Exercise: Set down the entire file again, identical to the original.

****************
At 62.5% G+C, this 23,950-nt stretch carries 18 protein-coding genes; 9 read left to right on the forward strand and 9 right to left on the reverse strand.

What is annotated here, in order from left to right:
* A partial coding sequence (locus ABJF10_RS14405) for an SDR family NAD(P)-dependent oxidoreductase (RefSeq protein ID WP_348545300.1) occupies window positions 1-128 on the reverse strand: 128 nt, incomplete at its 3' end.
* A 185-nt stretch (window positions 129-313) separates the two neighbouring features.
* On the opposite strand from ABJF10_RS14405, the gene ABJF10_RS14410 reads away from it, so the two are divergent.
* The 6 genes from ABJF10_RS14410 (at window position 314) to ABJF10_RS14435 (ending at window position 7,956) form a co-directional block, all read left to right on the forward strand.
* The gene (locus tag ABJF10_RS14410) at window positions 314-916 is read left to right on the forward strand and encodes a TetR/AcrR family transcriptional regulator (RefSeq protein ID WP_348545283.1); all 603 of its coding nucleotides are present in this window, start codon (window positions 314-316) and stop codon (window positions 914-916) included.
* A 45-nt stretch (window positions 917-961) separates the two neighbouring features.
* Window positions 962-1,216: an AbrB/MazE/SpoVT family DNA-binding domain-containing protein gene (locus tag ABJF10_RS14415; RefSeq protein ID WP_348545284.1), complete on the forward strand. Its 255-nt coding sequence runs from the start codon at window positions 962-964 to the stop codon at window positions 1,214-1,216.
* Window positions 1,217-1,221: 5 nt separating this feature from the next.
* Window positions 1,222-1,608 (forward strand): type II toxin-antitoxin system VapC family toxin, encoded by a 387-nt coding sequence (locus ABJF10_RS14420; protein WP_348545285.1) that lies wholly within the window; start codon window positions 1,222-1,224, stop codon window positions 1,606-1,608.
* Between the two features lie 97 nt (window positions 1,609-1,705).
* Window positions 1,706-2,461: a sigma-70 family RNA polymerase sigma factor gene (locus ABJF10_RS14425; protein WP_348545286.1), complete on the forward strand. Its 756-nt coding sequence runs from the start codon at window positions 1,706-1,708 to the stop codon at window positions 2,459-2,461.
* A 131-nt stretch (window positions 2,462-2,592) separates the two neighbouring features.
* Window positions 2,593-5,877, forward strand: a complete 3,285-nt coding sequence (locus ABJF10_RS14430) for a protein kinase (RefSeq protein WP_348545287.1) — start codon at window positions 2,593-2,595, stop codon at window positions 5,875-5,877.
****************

At 62.5% G+C, this 23,950-nt stretch carries 18 protein-coding genes; 9 read left to right on the forward strand and 9 right to left on the reverse strand.

What is annotated here, in order from left to right:
* A partial coding sequence (locus ABJF10_RS14405) for an SDR family NAD(P)-dependent oxidoreductase (RefSeq protein ID WP_348545300.1) occupies window positions 1-128 on the reverse strand: 128 nt, incomplete at its 3' end.
* A 185-nt stretch (window positions 129-313) separates the two neighbouring features.
* On the opposite strand from ABJF10_RS14405, the gene ABJF10_RS14410 reads away from it, so the two are divergent.
* The 6 genes from ABJF10_RS14410 (at window position 314) to ABJF10_RS14435 (ending at window position 7,956) form a co-directional block, all read left to right on the forward strand.
* The gene (locus tag ABJF10_RS14410) at window positions 314-916 is read left to right on the forward strand and encodes a TetR/AcrR family transcriptional regulator (RefSeq protein ID WP_348545283.1); all 603 of its coding nucleotides are present in this window, start codon (window positions 314-316) and stop codon (window positions 914-916) included.
* A 45-nt stretch (window positions 917-961) separates the two neighbouring features.
* Window positions 962-1,216: an AbrB/MazE/SpoVT family DNA-binding domain-containing protein gene (locus tag ABJF10_RS14415; RefSeq protein ID WP_348545284.1), complete on the forward strand. Its 255-nt coding sequence runs from the start codon at window positions 962-964 to the stop codon at window positions 1,214-1,216.
* Window positions 1,217-1,221: 5 nt separating this feature from the next.
* Window positions 1,222-1,608 (forward strand): type II toxin-antitoxin system VapC family toxin, encoded by a 387-nt coding sequence (locus ABJF10_RS14420; protein WP_348545285.1) that lies wholly within the window; start codon window positions 1,222-1,224, stop codon window positions 1,606-1,608.
* Between the two features lie 97 nt (window positions 1,609-1,705).
* Window positions 1,706-2,461: a sigma-70 family RNA polymerase sigma factor gene (locus ABJF10_RS14425; protein WP_348545286.1), complete on the forward strand. Its 756-nt coding sequence runs from the start codon at window positions 1,706-1,708 to the stop codon at window positions 2,459-2,461.
* A 131-nt stretch (window positions 2,462-2,592) separates the two neighbouring features.
* Window positions 2,593-5,877, forward strand: a complete 3,285-nt coding sequence (locus ABJF10_RS14430) for a protein kinase (RefSeq protein WP_348545287.1) — start codon at window positions 2,593-2,595, stop codon at window positions 5,875-5,877.